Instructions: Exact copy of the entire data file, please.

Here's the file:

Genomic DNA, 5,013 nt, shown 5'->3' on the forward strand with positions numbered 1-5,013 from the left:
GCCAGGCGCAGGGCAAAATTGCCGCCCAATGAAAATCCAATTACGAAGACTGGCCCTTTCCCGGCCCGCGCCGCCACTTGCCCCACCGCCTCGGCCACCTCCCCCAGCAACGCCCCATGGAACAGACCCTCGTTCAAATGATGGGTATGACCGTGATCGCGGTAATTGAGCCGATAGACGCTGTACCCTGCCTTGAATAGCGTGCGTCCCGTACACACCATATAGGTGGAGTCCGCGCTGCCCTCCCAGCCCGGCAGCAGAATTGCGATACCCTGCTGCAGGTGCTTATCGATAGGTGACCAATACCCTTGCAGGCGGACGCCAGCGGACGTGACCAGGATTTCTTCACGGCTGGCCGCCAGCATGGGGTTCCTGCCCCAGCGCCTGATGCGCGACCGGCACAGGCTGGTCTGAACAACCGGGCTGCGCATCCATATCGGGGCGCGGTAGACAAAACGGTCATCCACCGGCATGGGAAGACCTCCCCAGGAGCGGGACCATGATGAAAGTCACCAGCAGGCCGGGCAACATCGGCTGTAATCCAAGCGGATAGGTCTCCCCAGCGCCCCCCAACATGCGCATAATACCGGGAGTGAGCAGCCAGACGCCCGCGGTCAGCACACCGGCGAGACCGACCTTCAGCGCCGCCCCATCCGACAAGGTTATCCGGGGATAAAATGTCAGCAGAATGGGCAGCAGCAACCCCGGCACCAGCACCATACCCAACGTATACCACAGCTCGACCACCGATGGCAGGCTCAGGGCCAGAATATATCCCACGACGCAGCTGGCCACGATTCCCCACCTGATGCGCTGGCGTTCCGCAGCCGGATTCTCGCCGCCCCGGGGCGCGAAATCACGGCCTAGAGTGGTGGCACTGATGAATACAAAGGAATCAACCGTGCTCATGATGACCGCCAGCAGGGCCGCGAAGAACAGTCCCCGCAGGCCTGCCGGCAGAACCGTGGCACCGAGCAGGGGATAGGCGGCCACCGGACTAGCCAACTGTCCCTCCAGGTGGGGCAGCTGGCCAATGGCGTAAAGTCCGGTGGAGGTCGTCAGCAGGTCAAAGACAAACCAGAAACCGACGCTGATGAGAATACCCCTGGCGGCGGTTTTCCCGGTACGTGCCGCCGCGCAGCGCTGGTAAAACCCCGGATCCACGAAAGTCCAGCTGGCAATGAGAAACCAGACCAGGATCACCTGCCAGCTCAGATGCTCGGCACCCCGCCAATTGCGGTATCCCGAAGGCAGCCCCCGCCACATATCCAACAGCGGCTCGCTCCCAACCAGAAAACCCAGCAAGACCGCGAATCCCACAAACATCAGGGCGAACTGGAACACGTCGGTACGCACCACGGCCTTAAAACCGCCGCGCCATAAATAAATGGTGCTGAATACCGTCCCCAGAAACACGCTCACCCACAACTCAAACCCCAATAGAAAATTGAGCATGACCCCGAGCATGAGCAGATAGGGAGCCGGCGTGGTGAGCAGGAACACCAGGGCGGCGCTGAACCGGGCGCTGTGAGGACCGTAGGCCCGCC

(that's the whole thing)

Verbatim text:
Genomic DNA, 5,013 nt, shown 5'->3' on the forward strand with positions numbered 1-5,013 from the left:
GCCAGGCGCAGGGCAAAATTGCCGCCCAATGAAAATCCAATTACGAAGACTGGCCCTTTCCCGGCCCGCGCCGCCACTTGCCCCACCGCCTCGGCCACCTCCCCCAGCAACGCCCCATGGAACAGACCCTCGTTCAAATGATGGGTATGACCGTGATCGCGGTAATTGAGCCGATAGACGCTGTACCCTGCCTTGAATAGCGTGCGTCCCGTACACACCATATAGGTGGAGTCCGCGCTGCCCTCCCAGCCCGGCAGCAGAATTGCGATACCCTGCTGCAGGTGCTTATCGATAGGTGACCAATACCCTTGCAGGCGGACGCCAGCGGACGTGACCAGGATTTCTTCACGGCTGGCCGCCAGCATGGGGTTCCTGCCCCAGCGCCTGATGCGCGACCGGCACAGGCTGGTCTGAACAACCGGGCTGCGCATCCATATCGGGGCGCGGTAGACAAAACGGTCATCCACCGGCATGGGAAGACCTCCCCAGGAGCGGGACCATGATGAAAGTCACCAGCAGGCCGGGCAACATCGGCTGTAATCCAAGCGGATAGGTCTCCCCAGCGCCCCCCAACATGCGCATAATACCGGGAGTGAGCAGCCAGACGCCCGCGGTCAGCACACCGGCGAGACCGACCTTCAGCGCCGCCCCATCCGACAAGGTTATCCGGGGATAAAATGTCAGCAGAATGGGCAGCAGCAACCCCGGCACCAGCACCATACCCAACGTATACCACAGCTCGACCACCGATGGCAGGCTCAGGGCCAGAATATATCCCACGACGCAGCTGGCCACGATTCCCCACCTGATGCGCTGGCGTTCCGCAGCCGGATTCTCGCCGCCCCGGGGCGCGAAATCACGGCCTAGAGTGGTGGCACTGATGAATACAAAGGAATCAACCGTGCTCATGATGACCGCCAGCAGGGCCGCGAAGAACAGTCCCCGCAGGCCTGCCGGCAGAACCGTGGCACCGAGCAGGGGATAGGCGGCCACCGGACTAGCCAACTGTCCCTCCAGGTGGGGCAGCTGGCCAATGGCGTAAAGTCCGGTGGAGGTCGTCAGCAGGTCAAAGACAAACCAGAAACCGACGCTGATGAGAATACCCCTGGCGGCGGTTTTCCCGGTACGTGCCGCCGCGCAGCGCTGGTAAAACCCCGGATCCACGAAAGTCCAGCTGGCAATGAGAAACCAGACCAGGATCACCTGCCAGCTCAGATGCTCGGCACCCCGCCAATTGCGGTATCCCGAAGGCAGCCCCCGCCACATATCCAACAGCGGCTCGCTCCCAACCAGAAAACCCAGCAAGACCGCGAATCCCACAAACATCAGGGCGAACTGGAACACGTCGGTACGCACCACGGCCTTAAAACCGCCGCGCCATAAATAAATGGTGCTGAATACCGTCCCCAGAAACACGCTCACCCACAACTCAAACCCCAATAGAAAATTGAGCATGACCCCGAGCATGAGCAGATAGGGAGCCGGCGTGGTGAGCAGGAACACCAGGGCGGCGCTGAACCGGGCGCTGTGAGGACCGTAGGCCCGCC